OPENING:  A title card:  “This story is neither an accusation nor a confession and least of all not an adventure, for death is not an adventure to those who stand face to face with it.  It will try simply to tell of a generation of men who, even though they may have escaped its shells, were destroyed by the war…”  (This is the opening to the book and previews the fact that the movie follows the book closely.)  It seems to be an adventure as the opening scene has enthusiastic soldiers march through a German town to cheers from the populace.  In a high school classroom, Kantorek (Arnold Lucy) harangues his charges about their duty to the Fatherland.  They are “the iron men of Germany, the gay heroes who will repulse the enemy…”  The camera pans to the boys’ faces as each imagines what enlistment will mean.  One visualizes his heartbroken mother and his proud father.  Another sees himself riding in a parade sandwiched between two babes.  (Milestone cut several other imaginings including Paul working at home on his writing and being torn between it and the army.)  Peer pressure and the band wagon effect have the boys enlisting en masse.  Added bonus:  no more school!

SUMMARY:  Exit class, enter training center.  The boys-now-men naively look forward to combat, but the arrival of their ex-postman Himmelstoss (John Wray) throws cold mud in their faces.  He gives the typical denigrating speech where he calls them stupid and tells them to forget everything they know.  “I’ll take the mother’s milk out of you.  I’ll make you hard-boiled.  I’ll make soldiers out of you or kill you.”  Having never seen a war movie drill sergeant (since they had not been invented until this movie), they consider Himmelstoss’ tough training methods to be outrageous.  (Milestone cut two scenes fleshing out Himmelstoss’ pettiness.  For example, Paul and Albert cleaning the floors with toothbrushes.)  Especially the trips to “the muddy field”.  Revenge involves a caning and a mud puddle.  They don’t bother to thank Himmelstoss for hardening them for the front.

                The muddy field does not prepare them for the chaos and death which awaits them the moment they exit the train.  They are thrust in with some veterans who sneer about newbies being “fresh from the turnip patch”.  Making his grand entrance with a purloined hog comes the first scrounger in war movie history.  Katczinsky (Louis Wolheim) also doubles as the crusty non-com who actually runs the unit.  He questions why they left school.  They will too - shortly.  Kat shepherds them on their first taste which is a routine wiring detail in no man’s land at night.  The lorrie driver tells them:  “If there any of you left, I’ll pick you up in the morning.”  A close shell causes one of them to crap his pants – you don’t see that kind of realism in modern war movies.  The same soldier (Behn – the most reluctant of Kantorek’s boys) is the first to die.  He overemotes to death.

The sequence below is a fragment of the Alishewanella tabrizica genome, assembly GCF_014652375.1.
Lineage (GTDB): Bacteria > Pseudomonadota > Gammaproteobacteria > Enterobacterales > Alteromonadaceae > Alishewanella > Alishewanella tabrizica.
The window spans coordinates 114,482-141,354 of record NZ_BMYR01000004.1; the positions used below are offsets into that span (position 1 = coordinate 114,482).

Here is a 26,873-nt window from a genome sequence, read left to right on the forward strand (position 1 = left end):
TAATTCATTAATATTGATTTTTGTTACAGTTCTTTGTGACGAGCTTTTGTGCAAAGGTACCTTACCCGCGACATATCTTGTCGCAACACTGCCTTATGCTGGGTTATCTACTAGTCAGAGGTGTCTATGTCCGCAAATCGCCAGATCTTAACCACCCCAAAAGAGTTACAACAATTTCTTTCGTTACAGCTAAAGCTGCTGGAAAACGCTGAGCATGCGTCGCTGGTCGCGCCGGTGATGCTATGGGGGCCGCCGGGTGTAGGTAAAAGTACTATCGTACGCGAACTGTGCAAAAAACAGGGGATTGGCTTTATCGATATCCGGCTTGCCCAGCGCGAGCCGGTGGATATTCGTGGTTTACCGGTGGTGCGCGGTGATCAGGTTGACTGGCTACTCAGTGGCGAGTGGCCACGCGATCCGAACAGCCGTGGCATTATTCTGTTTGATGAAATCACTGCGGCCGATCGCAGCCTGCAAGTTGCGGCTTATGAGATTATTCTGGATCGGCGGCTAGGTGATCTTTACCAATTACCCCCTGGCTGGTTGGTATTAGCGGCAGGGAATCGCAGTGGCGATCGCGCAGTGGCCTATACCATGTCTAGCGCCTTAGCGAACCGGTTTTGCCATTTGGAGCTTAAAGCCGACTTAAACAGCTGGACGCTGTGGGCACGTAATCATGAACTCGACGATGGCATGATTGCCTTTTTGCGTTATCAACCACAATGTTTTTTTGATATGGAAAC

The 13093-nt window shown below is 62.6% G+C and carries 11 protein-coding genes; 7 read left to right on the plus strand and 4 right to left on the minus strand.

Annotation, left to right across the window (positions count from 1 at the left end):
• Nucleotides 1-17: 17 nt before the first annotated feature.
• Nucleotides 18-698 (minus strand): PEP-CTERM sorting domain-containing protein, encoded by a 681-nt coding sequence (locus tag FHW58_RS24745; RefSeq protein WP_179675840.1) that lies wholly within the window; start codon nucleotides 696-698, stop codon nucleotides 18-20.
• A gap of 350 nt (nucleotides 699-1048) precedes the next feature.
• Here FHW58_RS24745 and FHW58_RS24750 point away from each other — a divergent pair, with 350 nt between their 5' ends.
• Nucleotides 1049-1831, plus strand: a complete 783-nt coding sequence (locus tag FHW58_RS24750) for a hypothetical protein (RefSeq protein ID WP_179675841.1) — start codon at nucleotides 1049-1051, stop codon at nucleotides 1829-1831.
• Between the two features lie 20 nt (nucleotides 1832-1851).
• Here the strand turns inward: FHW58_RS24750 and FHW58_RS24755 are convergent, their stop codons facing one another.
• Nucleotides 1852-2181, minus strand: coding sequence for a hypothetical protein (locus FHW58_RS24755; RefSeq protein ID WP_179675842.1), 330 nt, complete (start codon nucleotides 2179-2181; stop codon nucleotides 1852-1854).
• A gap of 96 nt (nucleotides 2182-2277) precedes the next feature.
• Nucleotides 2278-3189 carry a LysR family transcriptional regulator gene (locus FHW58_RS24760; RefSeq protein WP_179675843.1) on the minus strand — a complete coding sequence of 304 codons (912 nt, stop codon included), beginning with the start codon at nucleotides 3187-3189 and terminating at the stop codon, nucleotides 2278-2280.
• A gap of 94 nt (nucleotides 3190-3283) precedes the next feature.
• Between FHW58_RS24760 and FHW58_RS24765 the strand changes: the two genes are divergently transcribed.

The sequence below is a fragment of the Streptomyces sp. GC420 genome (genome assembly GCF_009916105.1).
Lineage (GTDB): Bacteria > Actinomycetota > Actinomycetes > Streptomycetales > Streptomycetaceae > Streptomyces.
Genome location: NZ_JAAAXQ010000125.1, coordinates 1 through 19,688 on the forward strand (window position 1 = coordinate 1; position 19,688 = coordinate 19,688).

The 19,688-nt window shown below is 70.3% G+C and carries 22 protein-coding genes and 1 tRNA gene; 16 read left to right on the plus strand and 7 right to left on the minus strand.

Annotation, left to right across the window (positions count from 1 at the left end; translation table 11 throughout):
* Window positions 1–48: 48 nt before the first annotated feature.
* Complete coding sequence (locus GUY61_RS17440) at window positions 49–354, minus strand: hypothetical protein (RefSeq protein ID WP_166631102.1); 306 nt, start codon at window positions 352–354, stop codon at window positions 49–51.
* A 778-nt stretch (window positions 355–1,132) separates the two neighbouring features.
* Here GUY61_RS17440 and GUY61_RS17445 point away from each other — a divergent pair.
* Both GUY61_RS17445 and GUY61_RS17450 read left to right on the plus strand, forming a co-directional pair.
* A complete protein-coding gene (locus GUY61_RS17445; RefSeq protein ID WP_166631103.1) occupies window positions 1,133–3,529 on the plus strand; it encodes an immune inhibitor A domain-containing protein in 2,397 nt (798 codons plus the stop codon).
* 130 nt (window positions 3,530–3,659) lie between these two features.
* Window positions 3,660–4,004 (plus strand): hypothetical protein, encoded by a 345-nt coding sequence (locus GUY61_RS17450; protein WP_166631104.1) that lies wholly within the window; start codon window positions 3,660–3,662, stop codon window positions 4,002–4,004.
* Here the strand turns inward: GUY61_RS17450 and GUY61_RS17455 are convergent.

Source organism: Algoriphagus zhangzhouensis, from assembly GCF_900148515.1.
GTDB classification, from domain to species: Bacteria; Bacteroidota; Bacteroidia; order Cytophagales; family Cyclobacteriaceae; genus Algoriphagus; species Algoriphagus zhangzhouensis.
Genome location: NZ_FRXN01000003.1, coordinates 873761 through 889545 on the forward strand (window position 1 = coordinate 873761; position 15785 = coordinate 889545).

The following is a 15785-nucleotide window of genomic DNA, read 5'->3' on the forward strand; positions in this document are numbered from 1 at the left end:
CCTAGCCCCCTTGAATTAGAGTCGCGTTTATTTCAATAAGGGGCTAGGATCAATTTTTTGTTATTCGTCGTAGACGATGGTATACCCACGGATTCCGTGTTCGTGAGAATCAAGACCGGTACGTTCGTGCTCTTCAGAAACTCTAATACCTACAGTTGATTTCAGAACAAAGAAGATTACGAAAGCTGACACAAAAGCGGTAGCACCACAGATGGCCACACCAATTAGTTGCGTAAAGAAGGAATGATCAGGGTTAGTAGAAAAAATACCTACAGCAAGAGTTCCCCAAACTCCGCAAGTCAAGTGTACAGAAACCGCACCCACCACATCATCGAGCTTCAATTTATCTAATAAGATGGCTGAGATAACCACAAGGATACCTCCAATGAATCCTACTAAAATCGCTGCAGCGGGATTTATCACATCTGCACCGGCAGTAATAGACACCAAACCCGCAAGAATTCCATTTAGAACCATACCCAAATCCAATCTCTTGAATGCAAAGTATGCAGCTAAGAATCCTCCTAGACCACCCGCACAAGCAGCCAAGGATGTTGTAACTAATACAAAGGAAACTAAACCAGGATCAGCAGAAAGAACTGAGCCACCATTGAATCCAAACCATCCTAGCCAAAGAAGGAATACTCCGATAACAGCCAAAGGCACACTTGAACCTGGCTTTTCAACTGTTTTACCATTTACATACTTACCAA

In a claustrophobic dugout scene, the crew undergoes a bombardment (and a rat assault) and several of the new guys exhibit shell shock.  Kimmerich (Ben Alexander) panics and ends up in the hospital.  He passes on and passes on his awesome boots.  They are so comfortable that the men dismiss the cursed nature of them as a running theme has them being passed from soldier to soldier.

                The big battle scene is one of the greatest in war movie history.  I show it in my classes to prepare them for their letter from the trenches of WWI.  A panning shot of the German trench is intercut with views of no man’s land.  A rolling barrage is followed by a wave of French poilu reaching the Germans in spite of the staccato rhythm and results of the Hun machine guns.  Emphasis on machine.  Milestone takes advantage of the pre-Victorian Production Code to show the iconic severed hands on the barbed wire visual.  This also explains the hand-to-hand fighting with bayonets and entrenching tools.  Retreat, counterbarrage, counterattack, withdrawal.  Result =  lots of dead men + no territorial change.  WWI in a nut shell.
                One advantage of fifty percent casualties is the survivors get double rations of beans and sausages from a REMF cook.  War wouldn’t be so bad if it were not for the death.  The apr├Ęs-dinner discussion of war is cynically pacifistic. 

                                How do they start a war?